This past Friday, gun rights advocates across the country saw cause for celebration: congressional representatives discretely but decisively won a battle (277 to 149) in the House to remove politically contentious provisions from H.R. 1, the annually reviewed Fiscal Year Continuing Appropriations Act for 2011. The sections in question would have given Congressional sanction to a proposed BATFE–driven centralizing effort to track rifle sales, especially those originating along or near the US/Mexico border.
Baptized the Boren-Rehberg amendment by the press after the measures Congressional sponsors, Democratic Representative Dan Boren of Oklahoma and Republican Representative Denny Rehberg from Montana, this legislation represents the final budget prescription for Bureau of Alcohol, Firearms, Tobacco and Explosives (BAFTE) initiatives in 2011 and specifies tasks, functions and methods that public money will go to fund in order to curb the trafficking and sale of illegal firearms in and outside of the US. The amendment blocks federal funds from being used by BAFTE to track bulk sales of long guns (which would include the majority of sporting arms) from FFL holders throughout the Southwest.
In detail, the proposal would have required licensed firearms dealers in California, Arizona, New Mexico and Texas to file reports with BAFTE on all sales of two or more semi-automatic rifles larger than a .22 caliber and that can fit detachable magazines (of any capacity). The report would have to be filed within five consecutive business days of the lawful purchase and, in it’s penultimate form, did not specifically limit BAFTE implementing the practice in just these four states.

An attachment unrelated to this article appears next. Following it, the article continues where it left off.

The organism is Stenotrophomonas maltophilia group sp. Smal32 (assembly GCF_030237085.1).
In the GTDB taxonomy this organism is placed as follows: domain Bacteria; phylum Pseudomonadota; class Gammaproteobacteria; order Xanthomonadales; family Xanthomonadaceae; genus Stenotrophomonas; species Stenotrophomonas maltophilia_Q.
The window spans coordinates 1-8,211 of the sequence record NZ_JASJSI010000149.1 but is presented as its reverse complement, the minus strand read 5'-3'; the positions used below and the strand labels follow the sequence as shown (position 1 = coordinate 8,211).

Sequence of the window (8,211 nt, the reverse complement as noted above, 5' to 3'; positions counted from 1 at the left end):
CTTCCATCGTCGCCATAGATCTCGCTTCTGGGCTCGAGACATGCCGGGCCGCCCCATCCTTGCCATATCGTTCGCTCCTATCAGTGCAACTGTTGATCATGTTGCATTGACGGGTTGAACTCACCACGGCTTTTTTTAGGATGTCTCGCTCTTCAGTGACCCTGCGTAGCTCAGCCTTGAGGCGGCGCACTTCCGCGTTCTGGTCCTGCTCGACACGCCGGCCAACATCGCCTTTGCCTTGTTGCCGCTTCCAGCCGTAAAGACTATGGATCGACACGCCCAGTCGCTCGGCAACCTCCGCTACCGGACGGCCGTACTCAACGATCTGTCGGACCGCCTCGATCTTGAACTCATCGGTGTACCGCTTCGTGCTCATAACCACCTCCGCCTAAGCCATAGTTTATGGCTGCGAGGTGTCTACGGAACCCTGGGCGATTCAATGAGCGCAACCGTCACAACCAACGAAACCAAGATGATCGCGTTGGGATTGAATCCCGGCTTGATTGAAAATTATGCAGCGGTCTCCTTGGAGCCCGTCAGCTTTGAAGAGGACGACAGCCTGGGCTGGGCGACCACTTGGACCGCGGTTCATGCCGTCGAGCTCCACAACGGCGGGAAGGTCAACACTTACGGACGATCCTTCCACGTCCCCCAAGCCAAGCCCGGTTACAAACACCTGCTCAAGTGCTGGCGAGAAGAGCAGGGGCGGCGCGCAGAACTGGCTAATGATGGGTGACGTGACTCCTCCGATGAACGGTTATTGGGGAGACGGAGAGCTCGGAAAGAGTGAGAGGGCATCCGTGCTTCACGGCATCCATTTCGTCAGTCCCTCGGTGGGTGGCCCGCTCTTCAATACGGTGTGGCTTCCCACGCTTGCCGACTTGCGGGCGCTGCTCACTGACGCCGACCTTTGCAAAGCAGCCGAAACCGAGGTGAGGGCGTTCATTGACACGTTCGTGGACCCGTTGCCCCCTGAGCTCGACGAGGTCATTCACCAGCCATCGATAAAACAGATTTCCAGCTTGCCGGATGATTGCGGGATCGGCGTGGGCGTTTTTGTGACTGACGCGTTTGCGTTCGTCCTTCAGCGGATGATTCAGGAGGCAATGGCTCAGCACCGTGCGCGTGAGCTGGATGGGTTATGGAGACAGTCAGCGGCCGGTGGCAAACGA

The language remained in the bill until moments before it came to pass and only after a series of eleventh hour concessions, concerns and lobbying efforts from some unlikely negotiators) and even the Mexican Ambassador to the US) was stripped entirely from the text of the regulation.
Passing the bill at all represents a bit of a break from tradition in recent times; in the face of mounting criticism over what many see as the agency’s relative incompetence at stopping traffickers and managing shopkeeps and currently waist deep in the Gunwalker Scandal, it has been several years since lawmakers were able to come to any form of a consensus in terms of funding BAFTE.
New York Mayor Michael Bloomberg, who is co-chair of the coalition Mayors Against Illegal Guns and often reviled by gun rights groups, stated his support of the Boren-Rehberg amendment in the context of BAFTE not being able to handle their current caseload, let alone additional paperwork. “ATF is already chronically underfunded and has been without a confirmed director since 2006 as a result of inaction by past sessions of Congress. We welcome this sign that leaders in Washington may be ready to step up and help law enforcement save lives.”
Representative Boren echoed this releasing the statement on his website that “media reports focused on an ongoing Senate investigation suggest that ATF is currently unable to handle dealers’ voluntary, real-time reports of suspicious multiple sales. If thousands of additional mandatory reports were added to this, and resources are diverted from actual investigations of suspicious transactions, the proposed regulation may do more harm than good.”
He also painted the push to fund gun reporting a backdoor to amending the National Gun Control Act of 1968, which makes Guns.com wonder, was Washington trying to help, or punish BAFTE by passing this bill?